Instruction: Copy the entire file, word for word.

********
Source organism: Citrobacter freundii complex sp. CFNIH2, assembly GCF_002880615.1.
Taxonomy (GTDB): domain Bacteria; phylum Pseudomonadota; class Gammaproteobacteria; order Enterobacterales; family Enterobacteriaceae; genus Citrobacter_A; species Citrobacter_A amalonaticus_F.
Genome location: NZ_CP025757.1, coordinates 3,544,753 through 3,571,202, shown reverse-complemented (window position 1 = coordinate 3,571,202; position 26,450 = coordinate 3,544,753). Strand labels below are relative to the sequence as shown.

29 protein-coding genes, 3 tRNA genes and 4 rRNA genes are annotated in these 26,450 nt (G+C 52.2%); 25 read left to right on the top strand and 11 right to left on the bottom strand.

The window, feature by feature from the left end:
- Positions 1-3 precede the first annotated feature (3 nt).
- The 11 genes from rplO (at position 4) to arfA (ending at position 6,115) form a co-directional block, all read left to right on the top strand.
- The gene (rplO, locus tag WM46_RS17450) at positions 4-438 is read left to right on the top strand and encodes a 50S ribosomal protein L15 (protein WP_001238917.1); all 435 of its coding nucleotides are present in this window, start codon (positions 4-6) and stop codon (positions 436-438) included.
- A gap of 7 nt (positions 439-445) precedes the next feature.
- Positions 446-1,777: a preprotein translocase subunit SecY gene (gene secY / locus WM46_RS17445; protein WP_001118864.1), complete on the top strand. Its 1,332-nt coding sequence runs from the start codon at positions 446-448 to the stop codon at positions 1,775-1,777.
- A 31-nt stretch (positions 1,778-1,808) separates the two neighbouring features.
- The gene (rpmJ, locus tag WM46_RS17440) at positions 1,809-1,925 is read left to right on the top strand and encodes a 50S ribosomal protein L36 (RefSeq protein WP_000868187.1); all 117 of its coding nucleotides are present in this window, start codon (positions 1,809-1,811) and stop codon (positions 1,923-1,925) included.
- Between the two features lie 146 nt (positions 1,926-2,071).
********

Source organism: Citrobacter freundii complex sp. CFNIH2, assembly GCF_002880615.1.
Taxonomy (GTDB): domain Bacteria; phylum Pseudomonadota; class Gammaproteobacteria; order Enterobacterales; family Enterobacteriaceae; genus Citrobacter_A; species Citrobacter_A amalonaticus_F.
Genome location: NZ_CP025757.1, coordinates 3,544,753 through 3,571,202, shown reverse-complemented (window position 1 = coordinate 3,571,202; position 26,450 = coordinate 3,544,753). Strand labels below are relative to the sequence as shown.

29 protein-coding genes, 3 tRNA genes and 4 rRNA genes are annotated in these 26,450 nt (G+C 52.2%); 25 read left to right on the top strand and 11 right to left on the bottom strand.

The window, feature by feature from the left end:
- Positions 1-3 precede the first annotated feature (3 nt).
- The 11 genes from rplO (at position 4) to arfA (ending at position 6,115) form a co-directional block, all read left to right on the top strand.
- The gene (rplO, locus tag WM46_RS17450) at positions 4-438 is read left to right on the top strand and encodes a 50S ribosomal protein L15 (protein WP_001238917.1); all 435 of its coding nucleotides are present in this window, start codon (positions 4-6) and stop codon (positions 436-438) included.
- A gap of 7 nt (positions 439-445) precedes the next feature.
- Positions 446-1,777: a preprotein translocase subunit SecY gene (gene secY / locus WM46_RS17445; protein WP_001118864.1), complete on the top strand. Its 1,332-nt coding sequence runs from the start codon at positions 446-448 to the stop codon at positions 1,775-1,777.
- A 31-nt stretch (positions 1,778-1,808) separates the two neighbouring features.
- The gene (rpmJ, locus tag WM46_RS17440) at positions 1,809-1,925 is read left to right on the top strand and encodes a 50S ribosomal protein L36 (RefSeq protein WP_000868187.1); all 117 of its coding nucleotides are present in this window, start codon (positions 1,809-1,811) and stop codon (positions 1,923-1,925) included.
- Between the two features lie 146 nt (positions 1,926-2,071).